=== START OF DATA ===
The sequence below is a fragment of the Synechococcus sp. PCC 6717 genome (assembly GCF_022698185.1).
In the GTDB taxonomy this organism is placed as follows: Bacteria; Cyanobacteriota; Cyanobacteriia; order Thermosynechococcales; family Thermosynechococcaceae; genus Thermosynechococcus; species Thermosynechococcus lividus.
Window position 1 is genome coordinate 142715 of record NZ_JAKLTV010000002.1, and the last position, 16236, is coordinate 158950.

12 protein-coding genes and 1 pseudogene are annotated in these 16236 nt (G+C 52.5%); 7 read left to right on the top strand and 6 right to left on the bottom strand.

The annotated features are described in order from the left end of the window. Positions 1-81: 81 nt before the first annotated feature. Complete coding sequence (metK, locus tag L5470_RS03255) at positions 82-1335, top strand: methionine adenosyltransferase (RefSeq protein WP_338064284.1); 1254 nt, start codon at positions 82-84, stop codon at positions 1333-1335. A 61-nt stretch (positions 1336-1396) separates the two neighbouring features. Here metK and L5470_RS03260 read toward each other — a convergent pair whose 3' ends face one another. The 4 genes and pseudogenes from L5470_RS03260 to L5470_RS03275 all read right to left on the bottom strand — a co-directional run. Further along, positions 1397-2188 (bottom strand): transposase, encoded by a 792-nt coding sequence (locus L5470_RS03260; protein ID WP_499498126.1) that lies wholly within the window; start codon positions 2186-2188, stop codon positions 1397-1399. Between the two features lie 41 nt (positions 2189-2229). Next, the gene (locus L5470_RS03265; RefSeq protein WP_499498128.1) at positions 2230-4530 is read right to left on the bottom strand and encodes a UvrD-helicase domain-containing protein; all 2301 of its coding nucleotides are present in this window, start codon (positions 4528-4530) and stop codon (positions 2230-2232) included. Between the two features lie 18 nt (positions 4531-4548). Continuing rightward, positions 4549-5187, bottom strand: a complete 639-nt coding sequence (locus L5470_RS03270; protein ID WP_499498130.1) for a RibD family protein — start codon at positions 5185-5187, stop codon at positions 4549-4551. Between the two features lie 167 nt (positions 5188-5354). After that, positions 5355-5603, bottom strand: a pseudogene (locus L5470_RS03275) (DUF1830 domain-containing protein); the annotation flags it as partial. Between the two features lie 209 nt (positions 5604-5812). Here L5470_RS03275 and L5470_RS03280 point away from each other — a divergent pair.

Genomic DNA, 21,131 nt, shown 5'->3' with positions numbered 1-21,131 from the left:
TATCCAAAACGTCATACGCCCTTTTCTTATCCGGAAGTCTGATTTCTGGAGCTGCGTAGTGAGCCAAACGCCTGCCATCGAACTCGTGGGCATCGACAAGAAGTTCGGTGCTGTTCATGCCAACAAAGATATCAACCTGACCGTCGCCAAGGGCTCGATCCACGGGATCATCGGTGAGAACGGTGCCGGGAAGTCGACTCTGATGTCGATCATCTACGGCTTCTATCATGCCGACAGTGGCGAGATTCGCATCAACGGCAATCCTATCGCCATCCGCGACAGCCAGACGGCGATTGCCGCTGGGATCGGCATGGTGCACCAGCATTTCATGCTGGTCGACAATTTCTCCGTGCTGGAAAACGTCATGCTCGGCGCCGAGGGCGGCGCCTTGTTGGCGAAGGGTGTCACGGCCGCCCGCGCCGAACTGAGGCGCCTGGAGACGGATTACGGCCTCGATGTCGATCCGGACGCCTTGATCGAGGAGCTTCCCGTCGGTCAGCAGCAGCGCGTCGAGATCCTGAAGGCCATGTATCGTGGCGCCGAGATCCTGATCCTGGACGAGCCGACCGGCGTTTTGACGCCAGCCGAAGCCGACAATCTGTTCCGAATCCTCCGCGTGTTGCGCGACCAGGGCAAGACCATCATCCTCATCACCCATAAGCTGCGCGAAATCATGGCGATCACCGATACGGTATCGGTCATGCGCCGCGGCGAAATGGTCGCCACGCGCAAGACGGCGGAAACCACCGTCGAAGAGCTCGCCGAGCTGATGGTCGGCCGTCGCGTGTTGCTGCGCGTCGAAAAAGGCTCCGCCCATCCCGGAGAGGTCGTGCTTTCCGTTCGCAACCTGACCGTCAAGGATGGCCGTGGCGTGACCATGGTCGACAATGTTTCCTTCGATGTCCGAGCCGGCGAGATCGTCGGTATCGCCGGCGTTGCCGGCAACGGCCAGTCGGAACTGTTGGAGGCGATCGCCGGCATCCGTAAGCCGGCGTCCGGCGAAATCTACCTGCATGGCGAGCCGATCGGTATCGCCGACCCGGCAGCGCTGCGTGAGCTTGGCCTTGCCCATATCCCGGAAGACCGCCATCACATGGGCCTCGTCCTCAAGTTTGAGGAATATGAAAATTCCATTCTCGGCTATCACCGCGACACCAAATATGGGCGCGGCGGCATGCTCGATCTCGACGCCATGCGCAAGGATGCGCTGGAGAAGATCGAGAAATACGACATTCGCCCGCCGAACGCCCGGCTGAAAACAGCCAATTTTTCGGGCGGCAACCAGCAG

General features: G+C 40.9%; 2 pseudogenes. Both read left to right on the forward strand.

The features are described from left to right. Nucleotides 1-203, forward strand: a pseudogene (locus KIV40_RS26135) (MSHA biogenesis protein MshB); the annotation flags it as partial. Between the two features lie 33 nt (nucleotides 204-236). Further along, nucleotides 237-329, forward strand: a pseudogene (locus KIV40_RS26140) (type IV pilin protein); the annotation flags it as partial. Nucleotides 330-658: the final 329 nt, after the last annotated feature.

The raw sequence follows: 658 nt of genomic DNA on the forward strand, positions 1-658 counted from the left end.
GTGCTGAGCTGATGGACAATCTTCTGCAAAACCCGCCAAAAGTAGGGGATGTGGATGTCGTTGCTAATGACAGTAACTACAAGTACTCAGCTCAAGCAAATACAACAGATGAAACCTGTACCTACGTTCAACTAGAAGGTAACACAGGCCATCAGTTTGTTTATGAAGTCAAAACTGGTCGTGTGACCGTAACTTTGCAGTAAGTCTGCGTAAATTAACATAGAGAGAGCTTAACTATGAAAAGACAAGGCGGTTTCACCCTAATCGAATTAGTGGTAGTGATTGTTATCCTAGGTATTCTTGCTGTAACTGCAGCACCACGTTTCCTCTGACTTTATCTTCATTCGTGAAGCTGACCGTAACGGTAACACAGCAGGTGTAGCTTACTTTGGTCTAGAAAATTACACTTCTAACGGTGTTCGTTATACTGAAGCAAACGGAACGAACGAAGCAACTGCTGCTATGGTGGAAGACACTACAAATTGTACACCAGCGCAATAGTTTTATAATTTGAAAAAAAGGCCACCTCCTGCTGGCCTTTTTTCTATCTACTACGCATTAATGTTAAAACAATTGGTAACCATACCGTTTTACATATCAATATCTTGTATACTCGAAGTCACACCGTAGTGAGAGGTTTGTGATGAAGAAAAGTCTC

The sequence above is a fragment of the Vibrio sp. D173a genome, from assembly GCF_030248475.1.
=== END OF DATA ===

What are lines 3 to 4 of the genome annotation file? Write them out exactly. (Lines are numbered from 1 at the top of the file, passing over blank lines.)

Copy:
Window position 1 is genome coordinate 142715 of record NZ_JAKLTV010000002.1, and the last position, 16236, is coordinate 158950.

12 protein-coding genes and 1 pseudogene are annotated in these 16236 nt (G+C 52.5%); 7 read left to right on the top strand and 6 right to left on the bottom strand.